Vesicles with GLUT4 move along microtubules near the plasma membrane.

Vesicles containing the glucose transporter GLUT4 travel rapidly on a microtubule network that lies just under the plasma membrane in resting cells, according to results from Lizunov et al. (page 481). The vesicles occasionally touch the plasma membrane and, when stimulated by insulin, quickly fuse with it.

GLUT4 is sequestered in vesicles in resting cells. Insulin exposure induces the vesicles to fuse to the plasma membrane. But how these vesicles are stored in the resting cell was unclear.

To find out, the team used total internal reflection fluorescence (TIRF) microscopy on freshly isolated adipose cells transfected with GLUT4-GFP. Whereas confocal microscopy illuminated vesicles scattered throughout the cytoplasm, TIRF movies showed the vesicles just under the plasma membrane. These sub-membrane vesicles were moving on microtubules in unstimulated cells. Within ten minutes of insulin exposure, 50% of the GLUT4 had reached the surface—and most of the vesicles on the microtubule network were clustered at sites on the membrane.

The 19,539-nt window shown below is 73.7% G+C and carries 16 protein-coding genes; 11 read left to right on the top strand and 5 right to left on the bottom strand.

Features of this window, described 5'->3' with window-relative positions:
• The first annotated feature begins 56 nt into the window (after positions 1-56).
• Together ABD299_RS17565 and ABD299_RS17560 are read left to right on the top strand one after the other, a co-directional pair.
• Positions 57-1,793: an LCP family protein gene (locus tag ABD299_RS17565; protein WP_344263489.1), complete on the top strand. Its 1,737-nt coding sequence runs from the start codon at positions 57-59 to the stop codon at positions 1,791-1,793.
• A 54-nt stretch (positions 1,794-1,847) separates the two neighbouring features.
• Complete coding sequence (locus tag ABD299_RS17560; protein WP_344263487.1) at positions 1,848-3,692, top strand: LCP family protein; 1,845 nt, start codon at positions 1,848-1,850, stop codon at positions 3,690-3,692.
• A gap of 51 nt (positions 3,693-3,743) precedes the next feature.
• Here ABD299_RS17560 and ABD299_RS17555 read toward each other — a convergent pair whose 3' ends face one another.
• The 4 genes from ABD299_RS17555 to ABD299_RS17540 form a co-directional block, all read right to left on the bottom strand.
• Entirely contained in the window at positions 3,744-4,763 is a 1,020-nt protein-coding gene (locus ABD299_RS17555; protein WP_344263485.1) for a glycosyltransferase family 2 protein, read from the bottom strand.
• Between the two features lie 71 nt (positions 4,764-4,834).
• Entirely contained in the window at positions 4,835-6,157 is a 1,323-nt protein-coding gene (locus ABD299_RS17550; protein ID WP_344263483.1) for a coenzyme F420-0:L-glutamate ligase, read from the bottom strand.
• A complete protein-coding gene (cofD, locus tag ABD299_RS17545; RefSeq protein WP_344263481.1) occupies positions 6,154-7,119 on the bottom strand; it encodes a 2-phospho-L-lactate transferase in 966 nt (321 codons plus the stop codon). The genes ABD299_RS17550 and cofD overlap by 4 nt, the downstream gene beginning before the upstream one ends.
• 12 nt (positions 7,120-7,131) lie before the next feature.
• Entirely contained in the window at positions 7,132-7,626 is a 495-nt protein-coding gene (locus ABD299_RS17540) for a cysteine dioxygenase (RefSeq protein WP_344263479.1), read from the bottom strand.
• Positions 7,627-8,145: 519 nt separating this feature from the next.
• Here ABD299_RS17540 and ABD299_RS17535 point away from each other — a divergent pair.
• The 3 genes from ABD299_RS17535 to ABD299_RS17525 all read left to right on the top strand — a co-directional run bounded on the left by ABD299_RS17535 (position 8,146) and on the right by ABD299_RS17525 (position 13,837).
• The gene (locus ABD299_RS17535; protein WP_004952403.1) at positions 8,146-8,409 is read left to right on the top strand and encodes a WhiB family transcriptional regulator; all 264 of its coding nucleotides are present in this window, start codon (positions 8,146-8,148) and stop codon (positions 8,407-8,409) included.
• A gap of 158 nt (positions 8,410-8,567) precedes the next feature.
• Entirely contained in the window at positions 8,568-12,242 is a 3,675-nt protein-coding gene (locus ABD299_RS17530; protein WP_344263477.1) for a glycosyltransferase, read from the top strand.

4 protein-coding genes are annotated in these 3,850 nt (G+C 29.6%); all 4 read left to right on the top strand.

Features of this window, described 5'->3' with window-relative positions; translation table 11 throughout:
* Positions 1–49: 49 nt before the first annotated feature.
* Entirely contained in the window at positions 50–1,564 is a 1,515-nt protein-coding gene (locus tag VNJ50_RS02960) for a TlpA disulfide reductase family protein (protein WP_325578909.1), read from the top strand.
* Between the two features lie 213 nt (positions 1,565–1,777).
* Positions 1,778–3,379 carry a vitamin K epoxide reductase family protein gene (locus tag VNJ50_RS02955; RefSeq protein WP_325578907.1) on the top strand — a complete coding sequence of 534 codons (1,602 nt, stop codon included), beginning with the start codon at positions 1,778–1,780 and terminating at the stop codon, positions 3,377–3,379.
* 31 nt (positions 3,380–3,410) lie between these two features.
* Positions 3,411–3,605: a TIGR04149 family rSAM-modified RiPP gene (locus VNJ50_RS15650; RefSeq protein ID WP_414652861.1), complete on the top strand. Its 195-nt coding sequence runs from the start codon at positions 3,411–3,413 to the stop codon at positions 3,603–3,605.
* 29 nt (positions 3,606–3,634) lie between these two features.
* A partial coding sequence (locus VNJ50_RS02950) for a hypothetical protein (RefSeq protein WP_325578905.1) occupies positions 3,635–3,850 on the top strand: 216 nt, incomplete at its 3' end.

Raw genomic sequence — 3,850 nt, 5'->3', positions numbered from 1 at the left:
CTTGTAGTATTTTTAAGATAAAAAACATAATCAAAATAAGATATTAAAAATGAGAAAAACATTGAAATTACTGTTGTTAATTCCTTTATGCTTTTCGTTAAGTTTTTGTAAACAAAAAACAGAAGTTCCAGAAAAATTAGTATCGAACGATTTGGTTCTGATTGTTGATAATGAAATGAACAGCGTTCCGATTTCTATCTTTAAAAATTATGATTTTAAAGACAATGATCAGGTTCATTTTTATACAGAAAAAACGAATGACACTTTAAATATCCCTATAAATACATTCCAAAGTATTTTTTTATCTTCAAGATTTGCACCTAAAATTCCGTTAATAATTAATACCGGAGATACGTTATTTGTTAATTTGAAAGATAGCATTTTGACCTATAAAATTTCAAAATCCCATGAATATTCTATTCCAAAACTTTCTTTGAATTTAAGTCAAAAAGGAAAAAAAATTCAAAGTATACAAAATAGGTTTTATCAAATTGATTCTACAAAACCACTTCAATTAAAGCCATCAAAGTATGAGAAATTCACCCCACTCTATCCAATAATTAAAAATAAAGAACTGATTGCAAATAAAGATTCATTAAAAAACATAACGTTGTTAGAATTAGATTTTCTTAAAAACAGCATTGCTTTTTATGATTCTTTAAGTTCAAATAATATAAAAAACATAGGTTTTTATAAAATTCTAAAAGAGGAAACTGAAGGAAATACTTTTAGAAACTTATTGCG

The authors aim to find out what the vesicles are doing as they move around the resting cell, sampling the plasma membrane. They speculate that the moving vesicles might allow the cell to rapidly respond to a narrow area of insulin exposure.